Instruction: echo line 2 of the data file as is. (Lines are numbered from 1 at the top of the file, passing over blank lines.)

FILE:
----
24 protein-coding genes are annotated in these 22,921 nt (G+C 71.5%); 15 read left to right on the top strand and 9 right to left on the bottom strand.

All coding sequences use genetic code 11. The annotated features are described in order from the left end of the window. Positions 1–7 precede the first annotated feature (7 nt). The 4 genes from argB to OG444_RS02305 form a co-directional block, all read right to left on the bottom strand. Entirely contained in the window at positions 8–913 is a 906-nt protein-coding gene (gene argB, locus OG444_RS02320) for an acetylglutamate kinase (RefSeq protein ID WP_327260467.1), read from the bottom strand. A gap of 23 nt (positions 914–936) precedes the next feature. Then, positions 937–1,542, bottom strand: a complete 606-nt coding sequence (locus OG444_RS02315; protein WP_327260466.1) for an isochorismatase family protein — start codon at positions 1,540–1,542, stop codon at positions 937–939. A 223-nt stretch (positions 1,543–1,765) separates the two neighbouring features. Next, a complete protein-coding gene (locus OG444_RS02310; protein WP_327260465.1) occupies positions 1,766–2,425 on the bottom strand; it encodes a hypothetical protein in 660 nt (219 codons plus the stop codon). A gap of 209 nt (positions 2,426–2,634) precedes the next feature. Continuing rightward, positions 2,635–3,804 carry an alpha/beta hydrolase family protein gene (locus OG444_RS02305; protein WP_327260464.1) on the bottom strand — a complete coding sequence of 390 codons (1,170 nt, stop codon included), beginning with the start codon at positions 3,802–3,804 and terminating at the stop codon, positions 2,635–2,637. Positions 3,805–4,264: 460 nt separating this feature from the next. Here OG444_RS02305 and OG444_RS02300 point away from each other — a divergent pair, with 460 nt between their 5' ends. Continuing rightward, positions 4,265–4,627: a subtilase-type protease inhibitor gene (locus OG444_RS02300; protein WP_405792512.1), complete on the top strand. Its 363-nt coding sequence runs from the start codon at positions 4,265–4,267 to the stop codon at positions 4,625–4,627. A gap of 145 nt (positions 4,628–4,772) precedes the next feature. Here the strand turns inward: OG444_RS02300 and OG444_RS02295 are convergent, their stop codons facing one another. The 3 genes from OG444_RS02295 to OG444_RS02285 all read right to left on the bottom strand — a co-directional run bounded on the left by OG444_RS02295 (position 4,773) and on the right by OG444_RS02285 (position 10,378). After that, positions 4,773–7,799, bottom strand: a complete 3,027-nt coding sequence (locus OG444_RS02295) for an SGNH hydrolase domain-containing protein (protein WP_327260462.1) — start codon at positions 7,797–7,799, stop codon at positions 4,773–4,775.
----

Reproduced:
All coding sequences use genetic code 11. The annotated features are described in order from the left end of the window. Positions 1–7 precede the first annotated feature (7 nt). The 4 genes from argB to OG444_RS02305 form a co-directional block, all read right to left on the bottom strand. Entirely contained in the window at positions 8–913 is a 906-nt protein-coding gene (gene argB, locus OG444_RS02320) for an acetylglutamate kinase (RefSeq protein ID WP_327260467.1), read from the bottom strand. A gap of 23 nt (positions 914–936) precedes the next feature. Then, positions 937–1,542, bottom strand: a complete 606-nt coding sequence (locus OG444_RS02315; protein WP_327260466.1) for an isochorismatase family protein — start codon at positions 1,540–1,542, stop codon at positions 937–939. A 223-nt stretch (positions 1,543–1,765) separates the two neighbouring features. Next, a complete protein-coding gene (locus OG444_RS02310; protein WP_327260465.1) occupies positions 1,766–2,425 on the bottom strand; it encodes a hypothetical protein in 660 nt (219 codons plus the stop codon). A gap of 209 nt (positions 2,426–2,634) precedes the next feature. Continuing rightward, positions 2,635–3,804 carry an alpha/beta hydrolase family protein gene (locus OG444_RS02305; protein WP_327260464.1) on the bottom strand — a complete coding sequence of 390 codons (1,170 nt, stop codon included), beginning with the start codon at positions 3,802–3,804 and terminating at the stop codon, positions 2,635–2,637. Positions 3,805–4,264: 460 nt separating this feature from the next. Here OG444_RS02305 and OG444_RS02300 point away from each other — a divergent pair, with 460 nt between their 5' ends. Continuing rightward, positions 4,265–4,627: a subtilase-type protease inhibitor gene (locus OG444_RS02300; protein WP_405792512.1), complete on the top strand. Its 363-nt coding sequence runs from the start codon at positions 4,265–4,267 to the stop codon at positions 4,625–4,627. A gap of 145 nt (positions 4,628–4,772) precedes the next feature. Here the strand turns inward: OG444_RS02300 and OG444_RS02295 are convergent, their stop codons facing one another. The 3 genes from OG444_RS02295 to OG444_RS02285 all read right to left on the bottom strand — a co-directional run bounded on the left by OG444_RS02295 (position 4,773) and on the right by OG444_RS02285 (position 10,378). After that, positions 4,773–7,799, bottom strand: a complete 3,027-nt coding sequence (locus OG444_RS02295) for an SGNH hydrolase domain-containing protein (protein WP_327260462.1) — start codon at positions 7,797–7,799, stop codon at positions 4,773–4,775.